While increasing the value of \(\mu _{2}\) (diseaseinduced death rate) keeping other parameters constant, the value of \(R_{0}\) is decreased and as a result disease is eliminated from the community as it has a negative index. The parameter r (treatment rate for infectious individual) is negative and when we increase the value of r by keeping other parameters constant, the value of \(R_{0}\) is increased and the disease is eliminated from the population. And \(\mu _{1}\) (natural death rate) has negative index which shows us that when we increase the value of \(\mu _{1}\) keeping other parameters constant, then it decreases the value of \(R_{0}\) implying that the disease is eliminated from the community.
4 Numerical results and discussion
In this section, we present and analyze some simulation results for the dynamics of TB infection represented by models (1) and (2).
For this purpose, we used parameters of the model, namely \(p, c, r\), and β, whose values are given in Table 2. We vary the values of these parameters and investigate their impact on the models. In addition, we consider the initial values of the variables of the model at time \(t=0\), i.e., \(S (1), V (0), I (0)\), and \(R (0)\).
4.1 Comparison of deterministic and stochastic trends of TB in the community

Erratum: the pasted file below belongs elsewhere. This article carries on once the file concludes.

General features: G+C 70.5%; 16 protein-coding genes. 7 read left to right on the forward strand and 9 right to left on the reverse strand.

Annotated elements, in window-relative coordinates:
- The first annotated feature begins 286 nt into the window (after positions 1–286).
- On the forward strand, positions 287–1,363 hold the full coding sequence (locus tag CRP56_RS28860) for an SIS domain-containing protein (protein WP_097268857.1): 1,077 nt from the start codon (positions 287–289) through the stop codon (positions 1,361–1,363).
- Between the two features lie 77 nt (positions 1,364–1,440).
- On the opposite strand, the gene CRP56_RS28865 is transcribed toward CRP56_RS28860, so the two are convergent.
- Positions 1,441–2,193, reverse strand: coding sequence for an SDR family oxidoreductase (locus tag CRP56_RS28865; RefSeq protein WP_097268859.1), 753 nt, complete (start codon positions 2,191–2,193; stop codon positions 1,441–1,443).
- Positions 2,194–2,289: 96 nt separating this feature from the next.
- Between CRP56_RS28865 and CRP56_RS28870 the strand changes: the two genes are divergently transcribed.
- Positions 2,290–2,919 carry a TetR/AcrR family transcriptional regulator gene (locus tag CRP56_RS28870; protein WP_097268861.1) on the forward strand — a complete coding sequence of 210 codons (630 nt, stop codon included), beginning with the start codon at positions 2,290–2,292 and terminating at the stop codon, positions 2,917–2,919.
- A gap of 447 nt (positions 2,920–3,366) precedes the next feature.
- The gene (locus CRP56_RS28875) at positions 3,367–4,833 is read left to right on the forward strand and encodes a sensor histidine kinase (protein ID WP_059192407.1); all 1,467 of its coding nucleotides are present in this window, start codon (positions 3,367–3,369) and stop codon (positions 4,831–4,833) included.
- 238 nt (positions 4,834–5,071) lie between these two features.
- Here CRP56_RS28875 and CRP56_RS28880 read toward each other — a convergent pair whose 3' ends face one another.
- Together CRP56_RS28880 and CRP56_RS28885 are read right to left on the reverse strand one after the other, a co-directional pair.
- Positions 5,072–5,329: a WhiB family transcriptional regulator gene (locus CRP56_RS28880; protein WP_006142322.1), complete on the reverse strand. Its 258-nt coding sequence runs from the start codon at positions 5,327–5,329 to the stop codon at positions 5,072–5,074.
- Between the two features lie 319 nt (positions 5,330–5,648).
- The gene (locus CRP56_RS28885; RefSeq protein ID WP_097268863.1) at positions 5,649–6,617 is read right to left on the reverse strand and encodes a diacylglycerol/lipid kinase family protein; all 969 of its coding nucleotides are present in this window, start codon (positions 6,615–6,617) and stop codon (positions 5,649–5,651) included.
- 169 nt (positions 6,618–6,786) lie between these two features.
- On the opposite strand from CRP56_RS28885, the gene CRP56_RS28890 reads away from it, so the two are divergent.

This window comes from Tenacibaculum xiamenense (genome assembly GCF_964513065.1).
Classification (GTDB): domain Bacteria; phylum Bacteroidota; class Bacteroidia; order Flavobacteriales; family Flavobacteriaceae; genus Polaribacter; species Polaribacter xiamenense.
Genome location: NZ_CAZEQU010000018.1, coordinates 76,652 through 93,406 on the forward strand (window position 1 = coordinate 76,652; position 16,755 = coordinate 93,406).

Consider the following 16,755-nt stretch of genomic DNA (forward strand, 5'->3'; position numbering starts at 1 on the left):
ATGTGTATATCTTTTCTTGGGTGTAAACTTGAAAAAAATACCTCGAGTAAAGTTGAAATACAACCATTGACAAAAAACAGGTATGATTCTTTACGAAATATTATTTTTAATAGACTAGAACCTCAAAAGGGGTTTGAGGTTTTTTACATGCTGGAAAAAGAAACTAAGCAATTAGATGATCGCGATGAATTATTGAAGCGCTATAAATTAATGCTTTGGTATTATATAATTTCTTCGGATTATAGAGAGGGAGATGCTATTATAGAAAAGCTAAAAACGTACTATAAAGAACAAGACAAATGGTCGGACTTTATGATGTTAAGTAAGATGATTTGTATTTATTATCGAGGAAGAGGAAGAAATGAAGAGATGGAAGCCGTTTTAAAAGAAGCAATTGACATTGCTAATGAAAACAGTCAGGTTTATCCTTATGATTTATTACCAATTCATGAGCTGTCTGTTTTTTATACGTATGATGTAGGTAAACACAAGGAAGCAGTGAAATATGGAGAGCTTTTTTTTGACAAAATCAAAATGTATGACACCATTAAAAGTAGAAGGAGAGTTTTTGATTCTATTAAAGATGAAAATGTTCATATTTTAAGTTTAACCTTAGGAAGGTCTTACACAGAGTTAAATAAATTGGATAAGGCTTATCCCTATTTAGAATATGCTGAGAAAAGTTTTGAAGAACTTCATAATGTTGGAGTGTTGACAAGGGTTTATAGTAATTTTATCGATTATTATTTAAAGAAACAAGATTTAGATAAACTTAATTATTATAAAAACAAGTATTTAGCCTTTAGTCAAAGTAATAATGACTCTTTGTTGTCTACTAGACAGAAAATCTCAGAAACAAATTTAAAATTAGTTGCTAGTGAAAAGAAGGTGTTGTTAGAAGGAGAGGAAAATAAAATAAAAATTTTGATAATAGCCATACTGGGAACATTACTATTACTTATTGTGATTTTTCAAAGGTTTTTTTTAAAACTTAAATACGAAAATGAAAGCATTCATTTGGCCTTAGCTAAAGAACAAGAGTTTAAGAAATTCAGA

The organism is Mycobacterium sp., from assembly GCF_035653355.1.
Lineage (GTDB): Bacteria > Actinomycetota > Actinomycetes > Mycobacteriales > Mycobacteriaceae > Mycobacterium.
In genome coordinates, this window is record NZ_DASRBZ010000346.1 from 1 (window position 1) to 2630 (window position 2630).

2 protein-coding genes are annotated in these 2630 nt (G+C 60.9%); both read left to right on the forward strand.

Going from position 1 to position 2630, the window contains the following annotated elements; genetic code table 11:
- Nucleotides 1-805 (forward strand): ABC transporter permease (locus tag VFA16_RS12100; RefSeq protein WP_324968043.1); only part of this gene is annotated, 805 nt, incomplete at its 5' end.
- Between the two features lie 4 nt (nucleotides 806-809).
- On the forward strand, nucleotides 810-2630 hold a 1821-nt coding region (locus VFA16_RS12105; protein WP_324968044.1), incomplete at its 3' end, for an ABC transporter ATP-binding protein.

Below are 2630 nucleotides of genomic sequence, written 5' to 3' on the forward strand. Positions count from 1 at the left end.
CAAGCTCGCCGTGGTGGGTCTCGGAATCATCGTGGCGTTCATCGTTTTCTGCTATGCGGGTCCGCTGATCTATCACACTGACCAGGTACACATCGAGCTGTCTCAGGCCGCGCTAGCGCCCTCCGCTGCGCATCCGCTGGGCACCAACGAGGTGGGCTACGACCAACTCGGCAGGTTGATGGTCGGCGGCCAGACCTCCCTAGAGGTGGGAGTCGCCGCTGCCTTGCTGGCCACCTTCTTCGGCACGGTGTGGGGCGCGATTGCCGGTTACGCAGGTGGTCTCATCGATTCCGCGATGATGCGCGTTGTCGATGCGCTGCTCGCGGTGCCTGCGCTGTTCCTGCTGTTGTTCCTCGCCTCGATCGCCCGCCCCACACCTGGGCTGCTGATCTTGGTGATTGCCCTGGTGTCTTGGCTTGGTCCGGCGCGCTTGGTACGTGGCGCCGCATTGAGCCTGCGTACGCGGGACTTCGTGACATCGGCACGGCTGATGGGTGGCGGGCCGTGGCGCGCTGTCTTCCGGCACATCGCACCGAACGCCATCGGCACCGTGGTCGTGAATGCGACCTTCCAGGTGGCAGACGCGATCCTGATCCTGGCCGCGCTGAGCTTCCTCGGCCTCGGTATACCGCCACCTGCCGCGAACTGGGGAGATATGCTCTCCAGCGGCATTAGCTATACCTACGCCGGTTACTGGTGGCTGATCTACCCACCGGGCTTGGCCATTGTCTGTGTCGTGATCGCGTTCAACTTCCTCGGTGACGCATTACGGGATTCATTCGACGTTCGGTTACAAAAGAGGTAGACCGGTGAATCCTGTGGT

Figure 2 depicts the simulation results of the deterministic (left) and stochastic (right) trends of TB dynamics in the community. One can observe that the solutions of the deterministic model equations are smooth in nature whereas those of the stochastic model exhibit zigzagging behavior. The stochastic curves indicate the randomness of the increase and decrease of the number of people in each compartment. In fact, this is what happens in reallife phenomena and the behavior shown in the stochastic curves is not a surprise due to the fact that stochastic models better represent physical situations compared to deterministic approaches. It can also be observed from these figures that the number of infected people keeps decreasing as time goes on, smoothly in the deterministic case and with some ups and downs in the case of the stochastic approach.
4.2 Effect of probability of contact rate on infected population